I'll be posting my spectator guide in a couple of days, which is mainly for my parents, but I've had a few friends ask for it again so they know when I might be coming through key spectator points.  But I haven't finished it yet, so hopefully I'll get that up tomorrow or Friday at the very latest.  The race is coming up quickly.  I'll also post the link to the athlete tracker.  I'm #877.

Registration starts tomorrow.  I was hoping to register over lunch tomorrow to get it over with, but a meeting got rescheduled at work and screwed up those plans.  Work always gets in the way of life.  It never fails.  So I'll register Friday unless I get a chance to sneak out of work early Thursday. 

Taper update:  It's going well, but I'm making last minute changes.  I want to trust all the numbers and blindly follow the plan, but numbers are only numbers.  They can't truly tell you how you feel, and right now I'm not feeling the way I think I should.  My legs are still heavy and sluggish and a little sore.  It's a tricky situation, because they felt worse yesterday yet I easily hit my numbers on my workouts.  But, I know it would be a huge mistake going into the race with tired legs so I'm scrapping my bike ride today.  It was just a recovery ride, but I think rest is better.  I'm still going to do my lunch run but I cut out the 10 minutes of tempo I had planned and I'm replacing it with two or three 20 second striders to get a small amount of intensity in the workout.  Then I'm going to go for a short swim after work.   To convert the changes back into numbers, I had 110 training stress points planned and cut it down to 50 (the bike was 50 points and the run was 60 so I cut 10 off of that).  I need around 110 to maintain my current training load ("fitness") so only doing 50 will mean that today is going to be well below my average training load so today easily qualifies as a recovery day and hopefully tomorrow my legs will start to come around and feel good.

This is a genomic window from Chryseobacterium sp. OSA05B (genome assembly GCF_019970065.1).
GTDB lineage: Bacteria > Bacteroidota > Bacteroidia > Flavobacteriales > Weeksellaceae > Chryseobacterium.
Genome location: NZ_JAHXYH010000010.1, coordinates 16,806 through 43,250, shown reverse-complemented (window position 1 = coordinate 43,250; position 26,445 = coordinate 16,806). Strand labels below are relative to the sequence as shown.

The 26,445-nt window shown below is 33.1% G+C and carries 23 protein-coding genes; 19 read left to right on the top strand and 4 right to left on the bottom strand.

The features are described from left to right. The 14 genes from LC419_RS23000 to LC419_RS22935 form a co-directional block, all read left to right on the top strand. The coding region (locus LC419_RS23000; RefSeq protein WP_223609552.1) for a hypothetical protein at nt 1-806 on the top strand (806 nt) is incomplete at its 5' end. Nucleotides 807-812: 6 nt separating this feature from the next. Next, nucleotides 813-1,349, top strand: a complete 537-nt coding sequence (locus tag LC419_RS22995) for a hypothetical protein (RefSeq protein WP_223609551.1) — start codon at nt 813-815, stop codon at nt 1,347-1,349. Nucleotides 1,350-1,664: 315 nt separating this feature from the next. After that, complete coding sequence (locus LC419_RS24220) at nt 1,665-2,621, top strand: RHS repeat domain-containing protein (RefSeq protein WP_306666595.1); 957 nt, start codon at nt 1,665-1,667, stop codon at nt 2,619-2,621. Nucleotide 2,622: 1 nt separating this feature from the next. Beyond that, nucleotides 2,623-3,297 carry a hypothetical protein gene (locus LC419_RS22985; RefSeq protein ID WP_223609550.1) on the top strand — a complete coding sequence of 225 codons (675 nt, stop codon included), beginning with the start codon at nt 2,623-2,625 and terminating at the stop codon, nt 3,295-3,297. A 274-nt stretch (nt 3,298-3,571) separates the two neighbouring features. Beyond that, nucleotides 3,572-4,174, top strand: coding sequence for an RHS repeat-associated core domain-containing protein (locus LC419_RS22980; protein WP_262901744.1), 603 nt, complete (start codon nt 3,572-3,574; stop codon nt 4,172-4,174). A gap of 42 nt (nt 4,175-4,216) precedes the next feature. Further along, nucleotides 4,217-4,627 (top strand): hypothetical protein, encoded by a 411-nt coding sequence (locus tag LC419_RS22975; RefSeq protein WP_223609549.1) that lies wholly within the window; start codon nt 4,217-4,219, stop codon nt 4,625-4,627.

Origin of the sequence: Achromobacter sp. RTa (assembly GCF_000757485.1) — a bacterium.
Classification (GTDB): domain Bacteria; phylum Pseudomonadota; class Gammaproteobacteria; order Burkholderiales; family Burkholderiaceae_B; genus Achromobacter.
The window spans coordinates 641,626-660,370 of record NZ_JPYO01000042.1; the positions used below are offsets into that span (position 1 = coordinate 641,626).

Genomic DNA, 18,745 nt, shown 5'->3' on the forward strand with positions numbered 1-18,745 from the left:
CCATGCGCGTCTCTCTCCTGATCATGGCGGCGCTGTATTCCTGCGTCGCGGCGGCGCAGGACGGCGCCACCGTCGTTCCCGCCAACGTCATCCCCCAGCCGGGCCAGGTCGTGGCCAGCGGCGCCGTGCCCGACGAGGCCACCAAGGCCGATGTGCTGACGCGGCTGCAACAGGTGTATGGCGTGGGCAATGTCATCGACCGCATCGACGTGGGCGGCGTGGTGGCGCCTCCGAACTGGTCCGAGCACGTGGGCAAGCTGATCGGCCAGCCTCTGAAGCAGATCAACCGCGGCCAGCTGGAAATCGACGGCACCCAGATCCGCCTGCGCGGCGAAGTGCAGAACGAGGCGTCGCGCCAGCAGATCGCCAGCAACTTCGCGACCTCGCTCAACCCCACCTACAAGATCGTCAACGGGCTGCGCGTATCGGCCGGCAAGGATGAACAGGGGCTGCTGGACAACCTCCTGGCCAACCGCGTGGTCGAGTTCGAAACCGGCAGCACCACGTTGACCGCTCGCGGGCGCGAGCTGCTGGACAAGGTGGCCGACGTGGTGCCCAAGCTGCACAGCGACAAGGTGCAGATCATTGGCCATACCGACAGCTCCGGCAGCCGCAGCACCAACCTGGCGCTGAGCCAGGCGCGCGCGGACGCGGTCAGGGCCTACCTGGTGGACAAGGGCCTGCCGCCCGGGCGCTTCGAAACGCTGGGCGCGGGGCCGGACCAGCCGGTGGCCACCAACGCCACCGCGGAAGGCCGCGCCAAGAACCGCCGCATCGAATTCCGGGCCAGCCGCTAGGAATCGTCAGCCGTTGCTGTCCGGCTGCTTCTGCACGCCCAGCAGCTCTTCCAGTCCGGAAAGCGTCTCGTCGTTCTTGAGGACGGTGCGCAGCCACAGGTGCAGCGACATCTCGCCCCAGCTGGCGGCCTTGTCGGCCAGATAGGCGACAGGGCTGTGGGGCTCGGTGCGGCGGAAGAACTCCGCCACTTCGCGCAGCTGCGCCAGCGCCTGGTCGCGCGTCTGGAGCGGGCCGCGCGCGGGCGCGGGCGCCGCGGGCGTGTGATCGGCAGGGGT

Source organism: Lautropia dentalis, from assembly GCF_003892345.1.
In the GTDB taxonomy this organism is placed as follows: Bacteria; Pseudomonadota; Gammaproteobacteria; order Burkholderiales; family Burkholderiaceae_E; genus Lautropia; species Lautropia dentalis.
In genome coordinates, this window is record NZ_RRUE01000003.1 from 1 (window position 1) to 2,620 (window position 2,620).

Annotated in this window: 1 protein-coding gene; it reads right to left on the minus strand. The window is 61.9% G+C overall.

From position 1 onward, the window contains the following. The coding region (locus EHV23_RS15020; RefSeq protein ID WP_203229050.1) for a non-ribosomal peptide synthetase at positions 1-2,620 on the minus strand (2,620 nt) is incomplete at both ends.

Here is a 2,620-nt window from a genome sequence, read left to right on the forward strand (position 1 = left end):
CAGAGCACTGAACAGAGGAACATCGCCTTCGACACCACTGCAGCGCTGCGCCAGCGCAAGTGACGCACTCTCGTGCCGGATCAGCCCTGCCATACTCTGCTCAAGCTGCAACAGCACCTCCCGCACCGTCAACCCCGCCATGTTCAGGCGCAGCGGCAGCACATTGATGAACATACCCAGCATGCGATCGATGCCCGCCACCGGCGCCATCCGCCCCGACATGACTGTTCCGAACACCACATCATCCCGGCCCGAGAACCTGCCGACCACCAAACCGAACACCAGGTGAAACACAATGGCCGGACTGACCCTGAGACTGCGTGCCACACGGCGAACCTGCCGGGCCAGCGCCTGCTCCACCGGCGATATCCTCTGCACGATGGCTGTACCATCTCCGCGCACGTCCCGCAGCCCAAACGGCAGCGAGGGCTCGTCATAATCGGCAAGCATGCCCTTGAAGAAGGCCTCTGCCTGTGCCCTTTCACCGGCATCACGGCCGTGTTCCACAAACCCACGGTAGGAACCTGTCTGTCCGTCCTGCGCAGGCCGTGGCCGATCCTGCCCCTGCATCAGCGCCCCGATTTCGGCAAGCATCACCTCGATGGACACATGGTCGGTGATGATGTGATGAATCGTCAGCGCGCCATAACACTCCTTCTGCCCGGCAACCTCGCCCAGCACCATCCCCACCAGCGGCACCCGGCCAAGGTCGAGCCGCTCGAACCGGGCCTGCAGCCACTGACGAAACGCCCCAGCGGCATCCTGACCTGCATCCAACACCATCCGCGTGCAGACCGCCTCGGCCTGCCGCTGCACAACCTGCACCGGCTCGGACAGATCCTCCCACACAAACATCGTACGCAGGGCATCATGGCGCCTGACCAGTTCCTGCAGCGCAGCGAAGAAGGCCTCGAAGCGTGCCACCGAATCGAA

Tomorrow is a moderately hard day (85 training stress points) but not bad.  Friday is a rest day  and Saturday is a short race warm up so it's more or less a rest day as well.

Sunday is race day.  

For those of you doing the race, good luck.  Kia Kaha (stay strong).  Here's a quote I heard the other day to help get you (and me) through those tough spots:

"The body is evil and must be punished."